Business as Nasty as Usual for Florida Nursing Home Industry

Nursing Homes, Medicaid Rates, and Campaign Contributions

As part of its investigative series on nursing home care in Florida, Naples Daily News (part of the USA Today Network) reports that the new Medicaid reimbursement system for Florida’s nursing homes, scheduled for full implementation in 2023, will increase reimbursement for some of the state’s most poorly performing facilities by millions of dollars while simultaneously reducing reimbursement for some of the state’s best performing facilities by millions of dollars.  It reports that the nursing home industry made large campaign contributions to state legislators to support this new system and enjoyed “clout after contributions,” even as high quality facilities predicted these results and opposed the changes.[1]

Naples Daily News’ analysis shows that “53 nursing homes that averaged two stars or fewer between 2013 and 2017 are projected to receive more money, an additional $25 million combined,” while one in four facilities with four or five stars in the federal rating system will together lose more than $15 million.  The nursing home industry contributed more than eight million dollars over the four election cycles since 2012 and hired 26 lobbyists in nine firms to work on the legislation that changed the state’s Medicaid reimbursement system.

Naples Daily News focuses on Consulate Health Care, the largest nursing home chain in Florida and the sixth largest provider in the country.  Consulate was founded in 2006 and is owned by the Atlanta-based private equity firm Formation Capital.  Its 76 Florida facilities averaged 2.4 (out of 5) stars on Nursing Home Compare over a recent five-year period.  Consulate contributed more than $1.3 million to state legislators “from its corporate office, management company and individual Consulate nursing homes” and “could see annual payment increases of more than $30 million combined” after the new reimbursement system is implemented. One of Consulate’s facilities, Consulate Health Care of Vero Beach, averaged 1.1 stars over the five-year period and “is projected to receive an additional $630,000 each year under the new system.”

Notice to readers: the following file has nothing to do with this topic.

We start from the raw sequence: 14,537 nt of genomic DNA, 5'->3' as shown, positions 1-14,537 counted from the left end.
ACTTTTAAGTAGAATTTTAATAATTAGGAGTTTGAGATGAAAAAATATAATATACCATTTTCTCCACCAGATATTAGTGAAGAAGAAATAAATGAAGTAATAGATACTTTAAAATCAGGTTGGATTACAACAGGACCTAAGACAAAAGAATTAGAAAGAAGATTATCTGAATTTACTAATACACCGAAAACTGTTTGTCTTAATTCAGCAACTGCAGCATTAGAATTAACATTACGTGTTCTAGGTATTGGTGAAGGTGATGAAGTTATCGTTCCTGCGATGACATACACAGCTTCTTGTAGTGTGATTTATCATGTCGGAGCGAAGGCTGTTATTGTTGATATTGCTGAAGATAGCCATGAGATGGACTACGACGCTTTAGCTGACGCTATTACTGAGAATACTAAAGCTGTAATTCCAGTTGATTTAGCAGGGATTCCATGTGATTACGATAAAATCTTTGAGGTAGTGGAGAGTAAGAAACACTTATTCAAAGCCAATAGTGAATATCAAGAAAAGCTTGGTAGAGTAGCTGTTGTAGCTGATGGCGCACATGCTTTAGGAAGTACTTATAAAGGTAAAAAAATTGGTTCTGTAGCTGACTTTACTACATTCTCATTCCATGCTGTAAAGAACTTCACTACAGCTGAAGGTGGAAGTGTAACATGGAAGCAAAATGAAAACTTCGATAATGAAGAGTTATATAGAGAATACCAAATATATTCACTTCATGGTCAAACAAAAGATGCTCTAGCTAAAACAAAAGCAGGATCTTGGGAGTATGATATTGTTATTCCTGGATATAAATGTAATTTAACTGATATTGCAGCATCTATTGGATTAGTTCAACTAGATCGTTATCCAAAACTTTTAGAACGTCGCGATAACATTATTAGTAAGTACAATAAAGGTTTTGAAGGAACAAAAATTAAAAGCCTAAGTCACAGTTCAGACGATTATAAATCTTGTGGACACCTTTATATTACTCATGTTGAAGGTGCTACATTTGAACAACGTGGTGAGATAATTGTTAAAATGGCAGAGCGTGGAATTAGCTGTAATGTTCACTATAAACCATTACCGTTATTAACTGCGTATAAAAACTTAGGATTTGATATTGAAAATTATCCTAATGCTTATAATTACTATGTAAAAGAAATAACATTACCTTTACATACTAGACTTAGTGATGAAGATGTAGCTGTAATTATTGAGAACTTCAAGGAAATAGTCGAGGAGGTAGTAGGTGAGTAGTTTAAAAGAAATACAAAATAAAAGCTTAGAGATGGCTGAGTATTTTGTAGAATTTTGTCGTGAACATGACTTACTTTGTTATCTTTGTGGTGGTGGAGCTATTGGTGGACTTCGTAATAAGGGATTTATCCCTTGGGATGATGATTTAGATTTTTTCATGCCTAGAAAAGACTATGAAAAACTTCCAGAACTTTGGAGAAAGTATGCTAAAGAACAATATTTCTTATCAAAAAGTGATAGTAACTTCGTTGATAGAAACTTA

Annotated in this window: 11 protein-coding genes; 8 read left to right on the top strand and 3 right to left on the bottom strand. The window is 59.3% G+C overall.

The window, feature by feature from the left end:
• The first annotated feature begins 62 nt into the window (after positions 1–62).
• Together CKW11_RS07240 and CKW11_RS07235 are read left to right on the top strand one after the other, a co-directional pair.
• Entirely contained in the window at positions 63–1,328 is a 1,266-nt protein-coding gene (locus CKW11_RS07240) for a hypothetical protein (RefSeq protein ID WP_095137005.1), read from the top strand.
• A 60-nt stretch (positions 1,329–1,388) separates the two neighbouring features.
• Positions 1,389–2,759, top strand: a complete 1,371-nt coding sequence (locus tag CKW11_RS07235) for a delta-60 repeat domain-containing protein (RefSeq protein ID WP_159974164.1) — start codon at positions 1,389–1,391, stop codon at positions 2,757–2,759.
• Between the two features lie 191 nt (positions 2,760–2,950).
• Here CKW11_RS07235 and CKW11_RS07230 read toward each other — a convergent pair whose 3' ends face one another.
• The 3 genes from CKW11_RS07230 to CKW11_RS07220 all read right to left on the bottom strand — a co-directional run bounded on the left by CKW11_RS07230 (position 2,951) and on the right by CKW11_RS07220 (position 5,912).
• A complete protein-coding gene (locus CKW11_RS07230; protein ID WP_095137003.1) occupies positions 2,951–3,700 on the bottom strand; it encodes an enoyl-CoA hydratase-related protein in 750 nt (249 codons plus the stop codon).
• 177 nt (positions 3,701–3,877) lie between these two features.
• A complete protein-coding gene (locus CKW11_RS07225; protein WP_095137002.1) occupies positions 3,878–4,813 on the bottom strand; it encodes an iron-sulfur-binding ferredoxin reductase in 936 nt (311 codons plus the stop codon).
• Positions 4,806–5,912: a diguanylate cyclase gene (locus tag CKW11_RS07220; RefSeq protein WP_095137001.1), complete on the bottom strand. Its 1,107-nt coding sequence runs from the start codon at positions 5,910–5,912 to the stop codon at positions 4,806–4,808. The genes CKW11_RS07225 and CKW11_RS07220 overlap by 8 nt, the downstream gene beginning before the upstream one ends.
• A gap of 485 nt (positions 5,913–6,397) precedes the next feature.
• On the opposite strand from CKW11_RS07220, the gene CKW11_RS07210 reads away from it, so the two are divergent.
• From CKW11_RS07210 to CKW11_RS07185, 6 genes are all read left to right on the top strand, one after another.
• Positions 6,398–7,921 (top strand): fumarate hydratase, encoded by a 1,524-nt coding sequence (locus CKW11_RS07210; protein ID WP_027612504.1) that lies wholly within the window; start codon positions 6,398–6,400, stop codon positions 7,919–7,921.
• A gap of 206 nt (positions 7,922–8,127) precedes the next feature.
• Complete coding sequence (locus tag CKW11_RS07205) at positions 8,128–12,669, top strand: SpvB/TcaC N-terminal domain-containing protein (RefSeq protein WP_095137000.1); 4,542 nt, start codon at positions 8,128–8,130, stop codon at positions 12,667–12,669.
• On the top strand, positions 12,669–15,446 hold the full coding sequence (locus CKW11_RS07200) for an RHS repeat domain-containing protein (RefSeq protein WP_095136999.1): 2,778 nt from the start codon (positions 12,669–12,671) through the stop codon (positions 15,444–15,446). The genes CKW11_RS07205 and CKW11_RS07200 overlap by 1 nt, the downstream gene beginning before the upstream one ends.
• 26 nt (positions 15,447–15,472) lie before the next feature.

Consulate has had a troubled regulatory history. In December 2017, in an “unprecedented” action,[2] the state of Florida threatened to cancel the licenses of 55 Consulate facilities under a state law authorizing licensure action against all facilities in a corporation when one of its facilities faces strong regulatory action; the state had terminated two of Consulate’s nursing home licenses. The case against the chain was settled in April 2018 with an agreement that put eight Consulate facilities under a two-year improvement plan.[3]

In May 2018, Naples Daily News reported, “Consulate nursing homes are designed to appear cash-strapped,” as the individual facilities are “essentially empty shells, they pay rent, management and rehabilitation service fees to Consulate or Formation Capital-affiliated companies.”[4]

The Center for Medicare Advocacy supports a public reimbursement system that is consistent with, recognizes, and supports high quality of care.[5] Naples Daily News documents the corrupting power of money that moves reimbursement policy in a contrary direction.


[1] Ryan Mills, “Neglected: Many of Florida’s best nursing homes lose under new funding plan,” Naples News (May 15, 2019),
[2] Ryan Mills and Melanie Payne, “Neglected: Florida’s largest nursing home chain survives despite legacy of poor patient care,”Naples Daily News (May 31, 2018),’s%20largest%20nursing%20home%20chain%20survives%20despite%20legacy%20of%20poor%20patient%20care%22/.
[3] Christopher Guinn, “55 Consulate nursing home licenses spared in agreement,” The Ledger (Apr. 20, 2018),
[4] Ryan Mills and Melanie Payne, “Neglected: Florida’s largest nursing home owner represents trend toward corporate control,”Naples Daily News (May 31, 2018),
[5] One method to help achieve the Center’s reimbursement goal is enacting a medical loss ratio (MLR) for nursing homes, as Congress did in the Affordable Care Act for Medicare managed care.  An MLR would place a cap on the amount of reimbursement that owners and operators could spend on administration and profits.  The Center and the Long Term Care Community Coalition issued a joint statement on medical loss ratios for nursing homes, available at


1 Comment »

  1. More evidence, as if we needed more, that rapacious capitalism is not the best structure within which to care for human beings.


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